If you have a wireless router, there is another step.

Since a wireless router broadcasts a signal over the air, it should be secured through encryption. The signal can travel about 300 feet under ideal conditions. Also, the router password should be changed to prevent a hacker from taking over your router. Standard passwords are well known. If you choose not to secure the signal, someone could park in front of your house, and hack into your system or download hours of illegal music and you would be liable.

To secure your wireless router, you need to activate WEP, WPA, WPA2 or encryption. Every router is a bit different, so check the router manual for instructions. You can also turn off wireless operation and use the router as a wired router.

Tips for Securing your Wireless Connection

The reason we secure a wireless network is to stop people from using the services of our network who don’t have permission to utilize them. It is harder to secure a wireless network from hackers as compared to a classic wired network. This is due to the fact that a wireless network can be accessed anywhere inside the range of its antenna.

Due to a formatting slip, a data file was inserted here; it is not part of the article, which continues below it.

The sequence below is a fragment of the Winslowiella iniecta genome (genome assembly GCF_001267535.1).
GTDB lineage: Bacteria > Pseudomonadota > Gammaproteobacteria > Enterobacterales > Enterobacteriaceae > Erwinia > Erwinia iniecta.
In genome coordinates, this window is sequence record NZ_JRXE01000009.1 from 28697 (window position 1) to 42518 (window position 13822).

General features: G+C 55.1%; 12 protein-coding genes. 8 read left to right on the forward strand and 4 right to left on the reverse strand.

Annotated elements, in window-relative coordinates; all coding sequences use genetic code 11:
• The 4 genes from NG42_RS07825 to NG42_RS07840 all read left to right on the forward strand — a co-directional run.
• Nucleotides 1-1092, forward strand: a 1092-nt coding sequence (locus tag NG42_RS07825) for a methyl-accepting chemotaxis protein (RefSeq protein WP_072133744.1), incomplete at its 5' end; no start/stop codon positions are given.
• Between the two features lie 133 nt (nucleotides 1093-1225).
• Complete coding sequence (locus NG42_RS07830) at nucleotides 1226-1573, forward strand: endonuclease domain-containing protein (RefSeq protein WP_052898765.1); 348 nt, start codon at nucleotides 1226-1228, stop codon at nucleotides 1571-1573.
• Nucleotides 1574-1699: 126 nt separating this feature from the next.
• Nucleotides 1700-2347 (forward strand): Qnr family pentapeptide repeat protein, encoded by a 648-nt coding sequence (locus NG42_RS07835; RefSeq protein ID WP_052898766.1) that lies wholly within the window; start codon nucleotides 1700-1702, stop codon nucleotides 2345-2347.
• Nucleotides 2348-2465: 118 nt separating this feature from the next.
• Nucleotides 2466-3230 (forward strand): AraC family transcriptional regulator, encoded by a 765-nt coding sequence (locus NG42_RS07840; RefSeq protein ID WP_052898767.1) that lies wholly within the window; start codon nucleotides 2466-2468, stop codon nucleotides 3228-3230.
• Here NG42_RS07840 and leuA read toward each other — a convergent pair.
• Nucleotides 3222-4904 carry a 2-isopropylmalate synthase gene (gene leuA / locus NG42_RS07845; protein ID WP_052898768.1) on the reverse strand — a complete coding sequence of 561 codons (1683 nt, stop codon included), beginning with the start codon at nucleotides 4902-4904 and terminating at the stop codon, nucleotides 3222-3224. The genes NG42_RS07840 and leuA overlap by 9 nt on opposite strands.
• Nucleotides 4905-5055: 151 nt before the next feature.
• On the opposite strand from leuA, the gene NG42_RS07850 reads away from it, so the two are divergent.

In order to secure a wireless network from hackers, we should take proper steps to save ourselves against security issues. If you don’t secure a wireless network from hackers, you might end up without its service. The consequence might also include the utilization of our network to attack further networks. To secure a wireless network from hackers, you should follow these simple wireless networking tips.

The first thing you have to do is to position the access point’s antenna in a place which restricts the range of its signal to go further than the required area. You should not put the antenna close to a window because glass can’t obstruct its signals. Place it in a central location of the building.

But you can go even further.

Use WEP:

WEP stands for Wireless encryption protocol. ?It’s a customary technique for encrypting traffic on a wireless network. You should never skip it as that will allow hackers to get instant access to the traffic over a wireless network.

Change the SSID, disable the broadcast of SSID: